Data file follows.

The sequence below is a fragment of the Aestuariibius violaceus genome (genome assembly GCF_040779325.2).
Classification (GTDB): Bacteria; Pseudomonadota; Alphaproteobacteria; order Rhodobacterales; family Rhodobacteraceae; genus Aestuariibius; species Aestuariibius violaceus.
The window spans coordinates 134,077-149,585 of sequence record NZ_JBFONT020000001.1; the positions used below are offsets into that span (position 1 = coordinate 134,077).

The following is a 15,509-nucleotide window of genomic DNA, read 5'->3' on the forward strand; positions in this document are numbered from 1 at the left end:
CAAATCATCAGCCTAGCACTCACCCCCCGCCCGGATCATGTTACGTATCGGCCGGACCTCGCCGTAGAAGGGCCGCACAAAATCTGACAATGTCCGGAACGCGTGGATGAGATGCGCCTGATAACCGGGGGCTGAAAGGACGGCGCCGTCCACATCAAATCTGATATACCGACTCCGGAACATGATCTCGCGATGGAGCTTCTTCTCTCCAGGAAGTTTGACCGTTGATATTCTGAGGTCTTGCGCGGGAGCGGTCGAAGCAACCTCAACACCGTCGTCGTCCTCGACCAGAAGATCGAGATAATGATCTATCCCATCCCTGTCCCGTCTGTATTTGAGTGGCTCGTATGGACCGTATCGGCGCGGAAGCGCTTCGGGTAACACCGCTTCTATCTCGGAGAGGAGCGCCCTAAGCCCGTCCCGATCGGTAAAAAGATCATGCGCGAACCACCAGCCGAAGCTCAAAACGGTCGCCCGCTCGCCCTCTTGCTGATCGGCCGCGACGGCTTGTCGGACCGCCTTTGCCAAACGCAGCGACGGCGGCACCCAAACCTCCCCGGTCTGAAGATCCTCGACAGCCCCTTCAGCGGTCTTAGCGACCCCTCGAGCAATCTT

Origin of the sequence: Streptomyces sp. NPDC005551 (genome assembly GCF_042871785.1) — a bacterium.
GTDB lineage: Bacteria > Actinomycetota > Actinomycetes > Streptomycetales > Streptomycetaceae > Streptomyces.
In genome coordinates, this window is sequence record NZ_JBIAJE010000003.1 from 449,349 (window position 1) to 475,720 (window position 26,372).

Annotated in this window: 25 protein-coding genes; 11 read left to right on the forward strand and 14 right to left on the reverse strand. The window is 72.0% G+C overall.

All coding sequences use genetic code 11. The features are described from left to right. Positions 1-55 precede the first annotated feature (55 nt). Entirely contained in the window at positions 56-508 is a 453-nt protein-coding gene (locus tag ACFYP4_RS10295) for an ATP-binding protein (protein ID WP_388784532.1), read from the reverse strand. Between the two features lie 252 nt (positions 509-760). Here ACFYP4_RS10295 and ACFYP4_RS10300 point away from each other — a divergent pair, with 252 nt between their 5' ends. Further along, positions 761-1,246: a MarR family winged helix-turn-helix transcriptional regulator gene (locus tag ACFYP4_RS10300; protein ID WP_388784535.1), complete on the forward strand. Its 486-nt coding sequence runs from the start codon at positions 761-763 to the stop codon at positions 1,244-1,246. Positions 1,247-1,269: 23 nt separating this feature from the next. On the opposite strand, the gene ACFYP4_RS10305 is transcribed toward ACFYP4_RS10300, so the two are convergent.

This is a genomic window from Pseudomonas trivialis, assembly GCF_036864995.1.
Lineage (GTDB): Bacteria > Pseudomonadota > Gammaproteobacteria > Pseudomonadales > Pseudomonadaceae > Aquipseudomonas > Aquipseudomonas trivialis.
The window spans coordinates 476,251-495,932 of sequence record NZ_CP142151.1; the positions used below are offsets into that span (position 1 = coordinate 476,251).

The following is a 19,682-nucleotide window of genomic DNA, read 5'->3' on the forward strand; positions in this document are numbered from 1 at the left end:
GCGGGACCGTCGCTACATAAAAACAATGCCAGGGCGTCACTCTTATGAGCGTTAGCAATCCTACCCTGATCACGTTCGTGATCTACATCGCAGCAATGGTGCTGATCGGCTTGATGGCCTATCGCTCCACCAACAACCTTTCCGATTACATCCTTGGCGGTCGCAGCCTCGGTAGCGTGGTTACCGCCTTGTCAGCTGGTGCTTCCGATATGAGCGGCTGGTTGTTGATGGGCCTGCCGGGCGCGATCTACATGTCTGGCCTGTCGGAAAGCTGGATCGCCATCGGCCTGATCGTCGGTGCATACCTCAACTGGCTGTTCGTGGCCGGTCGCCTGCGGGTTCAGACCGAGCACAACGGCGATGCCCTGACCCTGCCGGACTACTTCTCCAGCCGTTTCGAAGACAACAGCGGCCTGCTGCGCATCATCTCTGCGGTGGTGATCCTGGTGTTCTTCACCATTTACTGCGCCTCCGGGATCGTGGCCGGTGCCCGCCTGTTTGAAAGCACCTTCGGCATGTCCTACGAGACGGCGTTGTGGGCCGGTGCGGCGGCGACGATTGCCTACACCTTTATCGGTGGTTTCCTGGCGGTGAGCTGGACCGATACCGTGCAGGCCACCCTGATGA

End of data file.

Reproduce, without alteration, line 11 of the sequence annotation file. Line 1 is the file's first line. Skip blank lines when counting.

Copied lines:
This is a genomic window from Pseudomonas trivialis, assembly GCF_036864995.1.